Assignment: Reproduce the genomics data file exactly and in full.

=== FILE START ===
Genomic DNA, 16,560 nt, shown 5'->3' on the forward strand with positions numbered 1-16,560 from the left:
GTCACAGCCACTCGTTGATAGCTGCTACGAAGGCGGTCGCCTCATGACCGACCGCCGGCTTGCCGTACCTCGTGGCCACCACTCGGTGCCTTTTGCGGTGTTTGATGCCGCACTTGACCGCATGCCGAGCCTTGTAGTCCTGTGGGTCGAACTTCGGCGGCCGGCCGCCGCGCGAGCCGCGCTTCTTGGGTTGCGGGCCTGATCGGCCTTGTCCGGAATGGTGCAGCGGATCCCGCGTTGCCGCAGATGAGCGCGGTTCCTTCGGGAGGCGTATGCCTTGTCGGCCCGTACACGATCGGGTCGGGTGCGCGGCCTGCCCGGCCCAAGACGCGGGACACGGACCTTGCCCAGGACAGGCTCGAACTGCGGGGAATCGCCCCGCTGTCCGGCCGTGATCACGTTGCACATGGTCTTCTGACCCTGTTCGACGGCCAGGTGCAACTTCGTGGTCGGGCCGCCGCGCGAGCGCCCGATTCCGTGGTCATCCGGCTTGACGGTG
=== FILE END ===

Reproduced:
Genomic DNA, 16,560 nt, shown 5'->3' on the forward strand with positions numbered 1-16,560 from the left:
GTCACAGCCACTCGTTGATAGCTGCTACGAAGGCGGTCGCCTCATGACCGACCGCCGGCTTGCCGTACCTCGTGGCCACCACTCGGTGCCTTTTGCGGTGTTTGATGCCGCACTTGACCGCATGCCGAGCCTTGTAGTCCTGTGGGTCGAACTTCGGCGGCCGGCCGCCGCGCGAGCCGCGCTTCTTGGGTTGCGGGCCTGATCGGCCTTGTCCGGAATGGTGCAGCGGATCCCGCGTTGCCGCAGATGAGCGCGGTTCCTTCGGGAGGCGTATGCCTTGTCGGCCCGTACACGATCGGGTCGGGTGCGCGGCCTGCCCGGCCCAAGACGCGGGACACGGACCTTGCCCAGGACAGGCTCGAACTGCGGGGAATCGCCCCGCTGTCCGGCCGTGATCACGTTGCACATGGTCTTCTGACCCTGTTCGACGGCCAGGTGCAACTTCGTGGTCGGGCCGCCGCGCGAGCGCCCGATTCCGTGGTCATCCGGCTTGACGGTG